Bookshelf Travelling in Insane Times is a meme which was started by Judith at Reader in the Wilderness and it has turned out to be a really useful tour around my own books, often books that I’ve forgotten that I had even bought and haven’t got around to reading. However this week my shelf is almost full of books that I’ve already read, in fact some of my favourite books reside on this shelf and I really like all the authors. Click the photo to enlarge it.
I loved Olivia Manning’s Balkan trilogy Fortunes of War and went on to read her Levant trilogy too. You can read what I thought about Fortunes of War here. I see that I read it back in 2010 in my very early blogging days – how time flies.
Men Do Not Weep by Beverly Nichols is one of only two books on this shelf that I haven’t read, apparently it’s a political book which was published in 1941 so it should be interesting. He’s better known for the books that he wrote based on his life, buying houses and making them into homes for himself with especial interest in planning the garden. There’s quite a lot of snooty wit involved in his writing. The series which begins with Down the Garden Path is a good place to start if you’re interested in reading his books. It was first published in 1932 so it’s a real blast from the past, for me these are real comfort reads. You can see my thoughts on some of his books here.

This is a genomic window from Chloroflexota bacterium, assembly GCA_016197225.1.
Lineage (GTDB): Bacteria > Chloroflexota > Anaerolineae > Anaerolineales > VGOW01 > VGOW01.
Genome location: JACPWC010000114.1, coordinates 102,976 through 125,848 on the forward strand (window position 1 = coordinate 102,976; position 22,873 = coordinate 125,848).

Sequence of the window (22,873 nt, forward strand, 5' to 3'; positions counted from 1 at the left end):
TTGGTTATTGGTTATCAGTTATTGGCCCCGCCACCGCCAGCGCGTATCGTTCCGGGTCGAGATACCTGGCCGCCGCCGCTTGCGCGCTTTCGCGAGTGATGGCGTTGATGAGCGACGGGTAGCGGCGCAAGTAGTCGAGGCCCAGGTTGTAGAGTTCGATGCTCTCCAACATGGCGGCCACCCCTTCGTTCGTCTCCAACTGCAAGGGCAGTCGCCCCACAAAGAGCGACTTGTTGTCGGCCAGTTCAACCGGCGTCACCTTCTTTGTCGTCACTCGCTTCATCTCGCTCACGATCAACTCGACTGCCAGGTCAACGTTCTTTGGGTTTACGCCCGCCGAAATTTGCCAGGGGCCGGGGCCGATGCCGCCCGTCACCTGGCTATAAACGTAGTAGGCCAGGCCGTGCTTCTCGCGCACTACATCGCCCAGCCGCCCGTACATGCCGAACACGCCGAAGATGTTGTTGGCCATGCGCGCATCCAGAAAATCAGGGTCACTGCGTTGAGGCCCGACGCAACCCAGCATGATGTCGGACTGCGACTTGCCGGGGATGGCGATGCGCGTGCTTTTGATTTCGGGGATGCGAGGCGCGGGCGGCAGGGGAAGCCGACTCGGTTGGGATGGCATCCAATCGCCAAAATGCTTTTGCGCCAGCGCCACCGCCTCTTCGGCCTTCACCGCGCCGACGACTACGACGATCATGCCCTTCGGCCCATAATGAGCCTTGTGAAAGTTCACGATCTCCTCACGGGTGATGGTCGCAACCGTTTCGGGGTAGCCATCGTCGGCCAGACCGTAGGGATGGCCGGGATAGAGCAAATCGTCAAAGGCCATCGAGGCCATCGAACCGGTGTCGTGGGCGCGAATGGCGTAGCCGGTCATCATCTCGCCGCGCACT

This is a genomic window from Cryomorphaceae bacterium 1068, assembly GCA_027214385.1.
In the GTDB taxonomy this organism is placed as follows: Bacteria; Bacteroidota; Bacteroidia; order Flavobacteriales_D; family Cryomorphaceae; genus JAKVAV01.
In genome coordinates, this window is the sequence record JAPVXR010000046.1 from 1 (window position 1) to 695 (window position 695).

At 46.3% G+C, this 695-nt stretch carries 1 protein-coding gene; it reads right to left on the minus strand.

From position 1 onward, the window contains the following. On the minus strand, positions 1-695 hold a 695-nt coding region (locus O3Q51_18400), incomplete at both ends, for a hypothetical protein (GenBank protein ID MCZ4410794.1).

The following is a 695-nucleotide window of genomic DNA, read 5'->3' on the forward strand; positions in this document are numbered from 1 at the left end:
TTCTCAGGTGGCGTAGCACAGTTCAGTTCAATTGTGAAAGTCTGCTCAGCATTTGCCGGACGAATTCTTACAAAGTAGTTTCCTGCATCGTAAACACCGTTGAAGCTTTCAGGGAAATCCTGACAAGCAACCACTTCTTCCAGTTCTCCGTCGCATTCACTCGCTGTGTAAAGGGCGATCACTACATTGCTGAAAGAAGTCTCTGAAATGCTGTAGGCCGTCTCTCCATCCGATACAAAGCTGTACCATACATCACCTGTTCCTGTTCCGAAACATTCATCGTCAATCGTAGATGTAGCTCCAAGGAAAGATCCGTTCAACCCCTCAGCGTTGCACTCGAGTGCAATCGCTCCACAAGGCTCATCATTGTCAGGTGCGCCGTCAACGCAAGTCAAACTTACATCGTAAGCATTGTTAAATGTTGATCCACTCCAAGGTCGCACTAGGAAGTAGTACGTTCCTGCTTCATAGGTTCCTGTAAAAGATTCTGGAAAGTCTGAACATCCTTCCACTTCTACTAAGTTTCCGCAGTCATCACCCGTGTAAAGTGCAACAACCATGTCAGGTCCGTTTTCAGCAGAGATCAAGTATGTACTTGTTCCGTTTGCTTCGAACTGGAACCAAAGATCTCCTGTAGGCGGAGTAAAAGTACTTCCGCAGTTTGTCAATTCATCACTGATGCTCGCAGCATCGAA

Pied Piper by Nevil Shute is the other book that I haven’t got around to reading yet. I think it’s the fact that it’s a very old paperback that has put me off from reading it. Having just read the blurb again it sounds like it’s right up my street. The setting is France in 1940.